Amazon Corretto

In preview from 2018-11-14, this is a zero-cost build of OpenJDK with long-term support that passes the TCK. It is under the standard GPL+CE license of all OpenJDK builds. Amazon will be adding their own patches and running Corretto on AWS, so it will be very widely used. Java 8 support will be until at least June 2023.


IBM provides and supports a JDK for Java 8 and earlier. They also provide commercial paid-for support for the AdoptOpenJDK builds with OpenJ9.


SAP provides a JDK for Java 10 and later under the GPL+CE license. They also have a commercial closed-source JVM. Information on support lifetimes can be found here.


Liberica from Bellsoft is a $free TCK verified OpenJDK distribution for x86, ARM32 and ARM64. I haven't found any information on support lifetimes.

ojdkbuild project

A community project sponsored by Red Hat that produces OpenJDK builds. They are the basis of Red Hat's Windows builds. The project has no customer support but does intend to provide builds so long as Red Hat supports a Java version. No information is provided about the TCK.


There are undoubtedly other builds of OpenJDK, both commercial and $free. Please contact me if you'd like me to consider adding another section.


There are many different builds of OpenJDK, the original upstream source repository. Each build offers its own unique take - $free or commercial, branded or unbranded.

Choice is great. But if you just want the "standard", currently my best advice is to use the OpenJDK builds by Oracle, AdoptOpenJDK builds or the one in your Operating System (Linux).


  1. > Other Linux OpenJDK builds

    How many of them actually run the TCK? I assume Fedora is the same as RHEL. But Debian?

    Red Hat obviously has some patches but "you wouldn't notice the difference"(tm). Are they documented somewhere? What about the other Linux builds, do they build just from the OpenJDK sources or do they have some patches as well?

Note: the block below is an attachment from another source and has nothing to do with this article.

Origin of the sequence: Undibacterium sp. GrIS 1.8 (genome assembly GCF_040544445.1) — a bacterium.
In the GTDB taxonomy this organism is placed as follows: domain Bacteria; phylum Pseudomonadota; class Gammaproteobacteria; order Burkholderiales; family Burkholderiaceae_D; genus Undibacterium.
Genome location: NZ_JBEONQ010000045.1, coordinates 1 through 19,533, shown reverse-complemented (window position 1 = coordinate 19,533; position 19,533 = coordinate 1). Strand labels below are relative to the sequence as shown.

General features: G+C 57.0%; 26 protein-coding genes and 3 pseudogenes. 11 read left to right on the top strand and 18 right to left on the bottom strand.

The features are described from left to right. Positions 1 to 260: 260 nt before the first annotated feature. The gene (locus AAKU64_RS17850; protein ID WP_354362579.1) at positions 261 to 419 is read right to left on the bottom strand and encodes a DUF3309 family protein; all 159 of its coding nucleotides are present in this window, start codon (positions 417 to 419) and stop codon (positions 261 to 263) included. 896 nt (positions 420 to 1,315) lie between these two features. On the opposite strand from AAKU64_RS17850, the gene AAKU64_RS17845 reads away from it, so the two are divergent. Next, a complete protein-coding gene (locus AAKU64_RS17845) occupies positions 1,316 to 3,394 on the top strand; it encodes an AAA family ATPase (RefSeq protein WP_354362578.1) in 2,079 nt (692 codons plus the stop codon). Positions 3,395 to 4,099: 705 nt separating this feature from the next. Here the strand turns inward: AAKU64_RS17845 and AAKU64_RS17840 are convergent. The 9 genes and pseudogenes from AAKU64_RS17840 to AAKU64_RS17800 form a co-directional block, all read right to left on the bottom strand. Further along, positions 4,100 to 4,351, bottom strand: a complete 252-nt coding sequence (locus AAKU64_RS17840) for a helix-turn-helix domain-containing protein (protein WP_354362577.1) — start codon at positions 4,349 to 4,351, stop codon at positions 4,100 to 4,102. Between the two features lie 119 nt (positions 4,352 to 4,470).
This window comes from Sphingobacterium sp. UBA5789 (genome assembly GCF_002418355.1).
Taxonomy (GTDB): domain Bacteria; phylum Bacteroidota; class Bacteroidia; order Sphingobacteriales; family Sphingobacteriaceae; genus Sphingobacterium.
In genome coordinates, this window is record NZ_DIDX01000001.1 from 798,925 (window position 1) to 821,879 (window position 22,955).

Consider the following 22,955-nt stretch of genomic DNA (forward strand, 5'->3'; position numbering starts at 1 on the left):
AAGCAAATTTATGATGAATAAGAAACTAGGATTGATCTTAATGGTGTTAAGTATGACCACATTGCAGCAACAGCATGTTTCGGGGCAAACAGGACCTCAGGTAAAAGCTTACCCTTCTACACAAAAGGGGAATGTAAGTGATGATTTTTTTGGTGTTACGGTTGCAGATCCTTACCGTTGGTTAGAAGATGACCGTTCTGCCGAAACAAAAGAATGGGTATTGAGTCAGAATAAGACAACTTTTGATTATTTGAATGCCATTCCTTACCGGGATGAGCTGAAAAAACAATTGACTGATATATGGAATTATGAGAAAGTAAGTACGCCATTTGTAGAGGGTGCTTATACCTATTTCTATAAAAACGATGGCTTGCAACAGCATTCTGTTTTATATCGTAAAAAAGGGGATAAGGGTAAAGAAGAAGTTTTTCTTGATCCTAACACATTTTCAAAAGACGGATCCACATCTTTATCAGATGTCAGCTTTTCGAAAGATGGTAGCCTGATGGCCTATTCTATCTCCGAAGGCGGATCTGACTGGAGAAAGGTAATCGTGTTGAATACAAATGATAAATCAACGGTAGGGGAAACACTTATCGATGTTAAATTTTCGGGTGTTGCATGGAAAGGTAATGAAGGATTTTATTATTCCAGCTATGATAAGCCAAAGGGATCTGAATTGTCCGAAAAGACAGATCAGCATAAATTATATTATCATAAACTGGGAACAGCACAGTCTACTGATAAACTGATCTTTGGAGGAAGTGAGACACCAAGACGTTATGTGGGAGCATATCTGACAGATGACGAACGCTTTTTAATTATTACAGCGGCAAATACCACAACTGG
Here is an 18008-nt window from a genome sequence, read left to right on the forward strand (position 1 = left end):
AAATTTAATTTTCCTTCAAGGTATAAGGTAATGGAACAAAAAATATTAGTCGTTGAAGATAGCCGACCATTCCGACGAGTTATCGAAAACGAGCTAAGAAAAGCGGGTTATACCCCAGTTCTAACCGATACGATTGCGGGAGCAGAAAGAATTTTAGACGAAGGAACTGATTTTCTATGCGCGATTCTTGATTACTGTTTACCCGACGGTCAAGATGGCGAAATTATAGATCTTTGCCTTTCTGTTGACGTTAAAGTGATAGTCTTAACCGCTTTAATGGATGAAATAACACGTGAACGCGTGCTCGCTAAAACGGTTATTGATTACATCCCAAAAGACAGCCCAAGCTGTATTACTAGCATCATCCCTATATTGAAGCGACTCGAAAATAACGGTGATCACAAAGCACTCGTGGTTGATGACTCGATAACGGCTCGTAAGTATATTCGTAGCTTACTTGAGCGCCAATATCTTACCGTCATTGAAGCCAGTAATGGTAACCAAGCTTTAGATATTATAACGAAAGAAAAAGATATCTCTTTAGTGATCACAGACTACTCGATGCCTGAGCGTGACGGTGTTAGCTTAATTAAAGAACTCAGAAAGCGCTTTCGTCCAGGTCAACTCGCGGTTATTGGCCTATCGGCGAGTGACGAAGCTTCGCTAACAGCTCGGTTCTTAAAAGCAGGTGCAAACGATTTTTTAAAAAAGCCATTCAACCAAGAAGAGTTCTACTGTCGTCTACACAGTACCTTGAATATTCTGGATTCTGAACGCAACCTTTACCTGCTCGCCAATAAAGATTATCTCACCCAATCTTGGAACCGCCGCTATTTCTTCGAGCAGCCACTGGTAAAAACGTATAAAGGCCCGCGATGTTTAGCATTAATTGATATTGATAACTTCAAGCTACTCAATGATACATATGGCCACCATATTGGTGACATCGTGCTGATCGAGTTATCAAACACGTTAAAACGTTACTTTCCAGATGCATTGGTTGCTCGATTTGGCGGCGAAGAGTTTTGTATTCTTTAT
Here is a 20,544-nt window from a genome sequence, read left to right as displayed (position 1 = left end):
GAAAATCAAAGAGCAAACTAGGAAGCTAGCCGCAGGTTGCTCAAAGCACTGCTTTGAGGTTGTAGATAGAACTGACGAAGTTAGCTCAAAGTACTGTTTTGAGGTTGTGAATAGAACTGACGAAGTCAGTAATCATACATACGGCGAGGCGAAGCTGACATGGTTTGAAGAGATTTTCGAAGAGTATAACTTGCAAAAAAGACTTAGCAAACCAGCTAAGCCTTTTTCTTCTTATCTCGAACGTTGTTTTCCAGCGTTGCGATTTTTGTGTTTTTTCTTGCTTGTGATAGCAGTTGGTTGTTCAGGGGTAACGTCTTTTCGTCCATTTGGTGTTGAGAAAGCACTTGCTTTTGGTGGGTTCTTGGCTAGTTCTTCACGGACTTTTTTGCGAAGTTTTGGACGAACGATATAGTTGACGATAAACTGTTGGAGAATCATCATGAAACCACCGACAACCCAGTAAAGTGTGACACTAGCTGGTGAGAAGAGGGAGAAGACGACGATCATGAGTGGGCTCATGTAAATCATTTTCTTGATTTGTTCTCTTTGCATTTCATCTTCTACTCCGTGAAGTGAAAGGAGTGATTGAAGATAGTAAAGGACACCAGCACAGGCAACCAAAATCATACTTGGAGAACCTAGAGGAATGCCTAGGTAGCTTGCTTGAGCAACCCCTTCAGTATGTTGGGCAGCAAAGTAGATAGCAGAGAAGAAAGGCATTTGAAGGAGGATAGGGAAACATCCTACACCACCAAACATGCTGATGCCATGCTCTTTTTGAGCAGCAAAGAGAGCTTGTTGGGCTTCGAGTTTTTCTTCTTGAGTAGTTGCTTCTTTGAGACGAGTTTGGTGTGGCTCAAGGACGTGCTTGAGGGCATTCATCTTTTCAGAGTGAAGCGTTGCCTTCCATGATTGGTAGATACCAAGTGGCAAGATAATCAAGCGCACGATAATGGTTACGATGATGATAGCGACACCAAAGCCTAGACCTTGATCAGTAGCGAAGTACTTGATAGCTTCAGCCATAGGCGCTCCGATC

1. You can get the source rpm and pull them apart. Engineering tries to upstream all patches first, so having rhel specific patches is the exception rather the rule (at least from my perspective in the product security team).

    2. > You can get the source rpm and pull them apart.

      So undocumented then?

      > so having rhel specific patches is the exception rather the rule

      This directly contradicts the statements made by Andrew Haley in the comment linked in the article

  2. Thanks for sharing this information. You're doing an important thing for all of us here.

  3. Hi Stephen,
    thanks for compiling this useful overview. However, it contains a tiny but crucial inaccuracy: you can NEVER call you OpenJDK build “Java SE” unless you buy a commercial license from Oracle which allows you to do so (“Java” and “Java SE” are a trademark registered by Oracle). All you can do if you fully pass a “certification” run with the TCK is to call your binary “Java (TM) SE XX compatible” or say that it passed the “Java (TM) SE XX TCK.
    Notice moreover that the TCK can be run in several “modes” of which the “certification” mode is by far the most extensive and expensive one. Unfortunately, neither are the users of the TCK for the OpenJDK (i.e. OCTLA signers allowed to share their certification results with the public nor are they required to submit theses results to Oracle for checking. So claiming compatibility with a Java SE specification is currently a matter of trust.

  4. A correction for your information. TCK stands for Technology Compatibility Kit rather than Testing Compatibility Kit.

  5. In addition to RHEL, Red Hat also has OpenJDK builds for Windows:

  6. What about IntellIJ? They provide a very good range of OpenJDK builds for most popular patforms.

  7. Thanks for the information. One naive question: Is there a way to get the tar/zip for Oracle OpenJDK? The site seem to point to a download of Oracle JDK and not Oracle OpenJDK.

    1. Thanks Stephen! Hope I am not missing anything here ..I downloaded JDK 8 from the above link and looked at License file and it redirected to which points to Oracle BCL. Is that correct?

    2. This article is about Java 11. For Java 8 there was no "OpenJDK build by Oracle".

  8. Excellent Article. Thanks for sharing.

  9. So, really, it all comes down to:
    * How often security patches are pushed back into the OpenJDK source (by anyone)
    * How often companies rebuild and release THEIR OpenJDK build

    By the sounds of it, best bet is:
    * Oracle OpenJDK if you think you CAN update through major versions easily